What is your message for other boys and girls who are learning to grow and adapt to life with a disability?
I want to help children with disabilities understand that others impose disability on them and they shouldn't let that happen. They are not "missing" anything. They are capable of doing great things and their imperfections make them perfect.
Learn to be your own advocate. If you need something to help you in the classroom, speak up. Whenever you feel as though you are at a disadvantage and need assistance, you should say something, and you deserve to say something. People with disabilities are federally protected and have a right to use accommodations in school.
Surround yourself with people that make you feel like you are more than your disability.
Teach other people about your disability and experiences. People are naturally curious and may not know as much as you do. Be open to teachable moments, sometimes people can bring attention to your disability but it's about how you respond that makes the impact.
As a mother, how have your experiences personally and professionally helped you raise your own children?
Nothing is as humbling as having children. When I was a teacher before having my own children, I would say to my husband, "our kids would never do that!" HA! Children are such a blessing and an eye-opener to what is truly important. Luckily, I have extensive knowledge of childhood development and the way in which children learn. I have taken course after course about conscious discipline and responsive classroom management that I try to practice at home with my children. I want to make sure I bring in my prior knowledge to help me raise thoughtful, helpful, understanding, and compassionate children who love to learn. I like to embrace teachable moments. When my son discovered my "special" ear, I took that as an opportunity. Recognize that children can comprehend way more than we give them credit for and we should speak to them and take the time to expand on important topics, not stray away from difficult conversations. I want to make sure I raise my children to be good people over anything else, specific subject knowledge will come but character is the most important quality of all.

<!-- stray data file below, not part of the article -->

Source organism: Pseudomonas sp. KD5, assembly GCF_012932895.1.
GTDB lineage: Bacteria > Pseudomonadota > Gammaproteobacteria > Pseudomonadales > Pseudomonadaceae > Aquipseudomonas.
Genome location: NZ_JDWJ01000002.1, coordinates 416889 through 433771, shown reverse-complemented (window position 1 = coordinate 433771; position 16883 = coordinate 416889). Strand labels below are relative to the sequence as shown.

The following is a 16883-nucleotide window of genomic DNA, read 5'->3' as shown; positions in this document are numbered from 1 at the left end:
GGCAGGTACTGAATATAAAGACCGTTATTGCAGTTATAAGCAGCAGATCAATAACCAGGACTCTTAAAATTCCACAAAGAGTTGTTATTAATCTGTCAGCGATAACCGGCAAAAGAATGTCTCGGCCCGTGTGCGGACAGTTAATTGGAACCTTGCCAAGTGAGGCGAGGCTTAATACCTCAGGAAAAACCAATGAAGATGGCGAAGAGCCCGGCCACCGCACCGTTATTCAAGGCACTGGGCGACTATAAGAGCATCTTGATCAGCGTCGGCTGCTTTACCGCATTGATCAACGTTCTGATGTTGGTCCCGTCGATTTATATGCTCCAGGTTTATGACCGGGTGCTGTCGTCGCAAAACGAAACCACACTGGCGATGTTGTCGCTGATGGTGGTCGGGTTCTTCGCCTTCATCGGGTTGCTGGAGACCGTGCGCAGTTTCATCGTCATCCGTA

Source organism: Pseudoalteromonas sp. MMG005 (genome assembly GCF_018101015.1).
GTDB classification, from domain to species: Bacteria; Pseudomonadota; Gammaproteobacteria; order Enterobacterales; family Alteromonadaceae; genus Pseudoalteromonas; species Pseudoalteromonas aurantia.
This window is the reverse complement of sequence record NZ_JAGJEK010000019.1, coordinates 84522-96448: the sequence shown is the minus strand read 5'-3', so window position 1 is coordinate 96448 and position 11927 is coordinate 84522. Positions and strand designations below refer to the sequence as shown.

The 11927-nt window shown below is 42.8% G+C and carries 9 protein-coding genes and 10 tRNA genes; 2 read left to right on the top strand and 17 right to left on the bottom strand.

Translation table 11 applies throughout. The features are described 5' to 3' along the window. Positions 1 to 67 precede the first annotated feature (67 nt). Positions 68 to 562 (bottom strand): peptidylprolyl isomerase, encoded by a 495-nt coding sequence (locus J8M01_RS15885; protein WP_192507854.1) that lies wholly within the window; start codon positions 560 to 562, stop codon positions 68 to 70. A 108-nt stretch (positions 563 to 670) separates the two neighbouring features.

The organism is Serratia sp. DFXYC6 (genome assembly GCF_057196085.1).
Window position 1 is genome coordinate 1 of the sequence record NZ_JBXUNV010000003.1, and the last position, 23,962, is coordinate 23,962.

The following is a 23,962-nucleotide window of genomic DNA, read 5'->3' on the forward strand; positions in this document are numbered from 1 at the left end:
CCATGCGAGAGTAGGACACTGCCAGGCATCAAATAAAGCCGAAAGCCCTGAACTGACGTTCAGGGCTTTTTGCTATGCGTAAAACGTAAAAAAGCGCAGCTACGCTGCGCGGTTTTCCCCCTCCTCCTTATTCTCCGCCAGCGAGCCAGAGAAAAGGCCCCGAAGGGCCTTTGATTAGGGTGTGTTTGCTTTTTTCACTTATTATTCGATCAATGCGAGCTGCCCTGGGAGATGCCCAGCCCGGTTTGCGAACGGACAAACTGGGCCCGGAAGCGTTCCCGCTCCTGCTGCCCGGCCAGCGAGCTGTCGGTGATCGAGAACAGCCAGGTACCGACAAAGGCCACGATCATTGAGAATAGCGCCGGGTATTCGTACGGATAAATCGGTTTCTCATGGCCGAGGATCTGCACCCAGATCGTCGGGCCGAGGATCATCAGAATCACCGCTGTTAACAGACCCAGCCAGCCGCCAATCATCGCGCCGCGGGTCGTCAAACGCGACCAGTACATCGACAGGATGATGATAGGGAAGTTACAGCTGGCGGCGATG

What is your connection to the Hamptons?
I spent every summer in the Hamptons until I was about 5-years-old. We stayed in Westhampton Beach and Napeague! My whole family would rent a house together and I would play all day long - they are some of my favorite memories. I remember eating ice cream near the beach and playing with chalk on the driveway. It was a wonderful time spent with my brothers and cousins!
To learn more about Completely Me, visit www.greenrosepublishing.com.
Sydney Braat is a Hamptons-raised and NYC-living journalist. She enjoys splitting her time between the bustling city life and relaxing atmosphere of the Hamptons. When she's not writing, Sydney is traveling. She thrives off of new experiences, cultures, cuisine, and languages. Sydney writes about the arts, philanthropy, food & wine, and shopping.